Archive for the ‘Adaptation’ Category

As It Was In The Beginning

April 12, 2020

Apocalyptic allusions of biblical proportion aren’t ideal introductions to pottery history during, say, a pandemic. This whirlwind discussion instead reminisces on some more charitable – if highly condensed – aspects of human interaction.

We begin with the “crooked but interesting” Egyptian Fatamid Caliphate and a curious phenomenon accompanying, even propelling, the diffusion of ceramic traditions across the Mediterranean, Northern Europe, and Western Hemisphere. Potters flocked to Cairo to learn exciting techniques like “Polychrome Tin-Glazing” and “Lusterware.” When the Fatamids imploded, the potters fanned out, inspiring new traditions along the way.

One landing spot for these exiles was Muslim Spain, from whence “Hispano-Morosque” pottery was exported, via Majorca, to Italy. Once Italian “Maiolica” was established in Faenza and elsewhere, these “Faience” potters exported themselves to France and Holland whose “Delftware” potters hopped over to England.

When English pottery exploded onto the main stage of the Industrial Revolution, Stoke-on-Trent potters regularly shared work with neighbors. There were more “Creamware,” “Pearlware,” and “Ironstone” orders than individual shops could handle alone.

For a shining moment, “Talavera” potters in the Viceroyalty of New Spain (Mexico) blended east, west, north, and south. Meanwhile, pottery family networks from Virginia to Massachusetts supplied “Redware” to local communities. As the US inexorably sprawled westward, “Salt-Fired Stoneware” potters assembled and re-assembled in successive pottery boom towns; Bennington VT, Trenton NJ, East Liverpool, OH, Monmouth, IL, Redwing, MN.

Finally, at the dawn of the Modern Age, we see perhaps the last great unified tradition that spanned boundaries and defined eras – “Art Pottery.” Potters in these and many other traditions worked together, often jumping from place to place, spreading the word and unifying the output.

But here we stop, a couple decades later as a cocky young Pete Volkous joins the Otis Art Institute in Los Angeles. We stand on a cusp of major change. What will emerge includes a world of inspiration at the fingertips, a mechanized global supply system, a mature empirical knowledge base, and a studio arts education system that emphasizes personal exploration. A contemporary journey into individual expression will challenge the traditional impulse for interaction and interplay.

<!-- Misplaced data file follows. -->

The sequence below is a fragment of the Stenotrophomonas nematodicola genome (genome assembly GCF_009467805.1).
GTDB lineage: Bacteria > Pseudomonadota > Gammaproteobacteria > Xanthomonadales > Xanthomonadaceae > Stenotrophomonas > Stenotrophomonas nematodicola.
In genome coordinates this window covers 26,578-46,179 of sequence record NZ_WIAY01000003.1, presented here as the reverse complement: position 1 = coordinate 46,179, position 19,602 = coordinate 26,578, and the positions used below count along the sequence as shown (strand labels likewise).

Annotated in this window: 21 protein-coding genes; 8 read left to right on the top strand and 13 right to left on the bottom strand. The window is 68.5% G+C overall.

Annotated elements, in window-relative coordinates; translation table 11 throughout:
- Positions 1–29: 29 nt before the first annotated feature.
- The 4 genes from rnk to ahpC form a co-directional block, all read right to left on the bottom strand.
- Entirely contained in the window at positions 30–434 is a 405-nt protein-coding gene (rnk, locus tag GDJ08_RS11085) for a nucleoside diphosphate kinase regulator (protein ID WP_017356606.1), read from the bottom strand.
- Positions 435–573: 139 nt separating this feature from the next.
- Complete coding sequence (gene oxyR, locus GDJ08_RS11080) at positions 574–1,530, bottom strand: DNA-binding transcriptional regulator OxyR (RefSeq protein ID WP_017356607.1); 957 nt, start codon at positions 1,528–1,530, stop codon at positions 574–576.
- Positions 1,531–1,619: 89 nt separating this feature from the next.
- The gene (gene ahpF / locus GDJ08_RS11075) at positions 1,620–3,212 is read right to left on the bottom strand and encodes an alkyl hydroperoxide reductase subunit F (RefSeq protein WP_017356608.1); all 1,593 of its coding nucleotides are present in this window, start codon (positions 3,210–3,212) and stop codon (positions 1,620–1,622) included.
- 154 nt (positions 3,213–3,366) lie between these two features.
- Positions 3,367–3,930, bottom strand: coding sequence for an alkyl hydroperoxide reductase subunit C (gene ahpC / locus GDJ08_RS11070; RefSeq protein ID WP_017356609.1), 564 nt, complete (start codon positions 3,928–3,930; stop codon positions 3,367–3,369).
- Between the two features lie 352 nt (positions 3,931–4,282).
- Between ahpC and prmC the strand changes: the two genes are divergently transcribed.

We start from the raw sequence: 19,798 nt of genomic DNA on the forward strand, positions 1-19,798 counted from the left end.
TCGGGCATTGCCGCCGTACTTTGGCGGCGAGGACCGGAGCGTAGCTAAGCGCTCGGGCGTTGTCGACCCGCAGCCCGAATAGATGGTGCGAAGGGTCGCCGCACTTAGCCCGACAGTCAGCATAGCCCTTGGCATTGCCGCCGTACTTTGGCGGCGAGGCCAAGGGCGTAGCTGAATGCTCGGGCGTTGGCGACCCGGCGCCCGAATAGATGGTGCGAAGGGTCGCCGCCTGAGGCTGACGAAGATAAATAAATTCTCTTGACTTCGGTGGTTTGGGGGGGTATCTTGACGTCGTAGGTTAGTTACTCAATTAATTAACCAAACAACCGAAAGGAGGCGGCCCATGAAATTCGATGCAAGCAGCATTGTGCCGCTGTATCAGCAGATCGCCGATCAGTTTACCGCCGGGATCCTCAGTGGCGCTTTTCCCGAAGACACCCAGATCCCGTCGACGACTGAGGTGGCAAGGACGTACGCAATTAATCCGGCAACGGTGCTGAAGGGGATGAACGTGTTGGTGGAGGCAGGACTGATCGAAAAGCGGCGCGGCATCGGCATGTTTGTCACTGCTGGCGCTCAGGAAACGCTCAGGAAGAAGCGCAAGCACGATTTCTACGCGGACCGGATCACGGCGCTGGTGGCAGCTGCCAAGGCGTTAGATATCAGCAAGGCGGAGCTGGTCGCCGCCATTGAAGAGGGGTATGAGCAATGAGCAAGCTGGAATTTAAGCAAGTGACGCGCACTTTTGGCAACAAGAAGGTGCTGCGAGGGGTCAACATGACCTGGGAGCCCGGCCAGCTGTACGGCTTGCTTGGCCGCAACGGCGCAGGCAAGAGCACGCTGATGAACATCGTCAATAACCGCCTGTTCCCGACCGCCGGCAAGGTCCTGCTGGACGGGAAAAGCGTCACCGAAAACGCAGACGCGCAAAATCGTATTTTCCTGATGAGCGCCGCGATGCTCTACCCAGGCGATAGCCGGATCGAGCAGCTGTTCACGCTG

What will be gained? What will be lost? More importantly, what has been learned? Pondering the centuries, I think of a seemingly stale cliché: when the effort is made, there truly is strength in numbers. In this case, however, not just strength but a collective eutectic of profound beauty.

Readings:

Five Centuries of Italian Maiolica. Giuseppe Liverani. McGraw-Hill/New York. 1960.

American Art Pottery. Barbara Perry. Harry N. Abrams/New York. 1997.

The Common Goat

October 14, 2018

Thomas Bewick’s riveting 1790 publication “A General History of Quadropeds” includes a chapter titled “The Common Goat.” Prints inserted at every chapter end in Bewick’s tome exemplified, for the reader’s edification, ideal versions of each animal in question. In this case we see a boy, let’s call him Billy, playing with his favorite pet goat.

Why is this relevant? For one thing, Bewick’s book was a goldmine for English potters of the time who needed readily available imagery of warm, fuzzy animals to slap onto cheap transfer print wares for domestic and export markets, including the insatiable American market. A plate featuring Billy’s favorite goat fit right in, given the sentimentalized nature of much of that era’s transfer decoration.

The potters who lifted Billy and his goat asked no permission from Bewick, nor offered any royalties. But even before England’s more stringent 1840’s copyright laws, these potters might touch up the bucolic scenes – a frilly border here, a bit of hand painting there – to make their finished products ever more appealing. They adapted the prints to fit their surfaces and their needs.

I first heard of Billy’s goat plate and Bewick’s source prints in Judie Siddall’s “Dishy News.” Her article led me to consider the roles of adaptation and innovation in ceramics.

Cheap 19th century transferwares will probably not interest today’s ceramic artists (or others) who favor expressions of innovation, rather than adaptation, in their craft. After all, innovation brings something new to the table, a more individual touch, instead of merely rehashing old ground.

But isn’t innovation essentially a yardstick by which we measure the relative impact of a potter’s efforts? Transferwares, for example, were a major innovation of the late 18th century. In turn, adaptation is a manifestation of style; a lens through which we may understand the selection and arrangement of cultural, technical, and decorative resources available to a potter.

Overly emphasizing the endless quest for something new under the sun risks simplified “either/or” judgements: is it or is it not innovative? Clearly acknowledging the value and provenance of our resources, and not just how far we bend these to our wills, can offer insights within a communally engaged environment. Isn’t this a more humane way to appreciate pottery efforts through time – and to make pots today?

If it takes a meditation on maudlin transferwares to realize this point, so be it.

Readings:

Dishy News, A Transferware Blog. “Serendipity, Source Prints, Thomas Bewick, and Transferware.” April 5, 2015. Judie Siddall. Blogspot. Accessed June 15, 2018.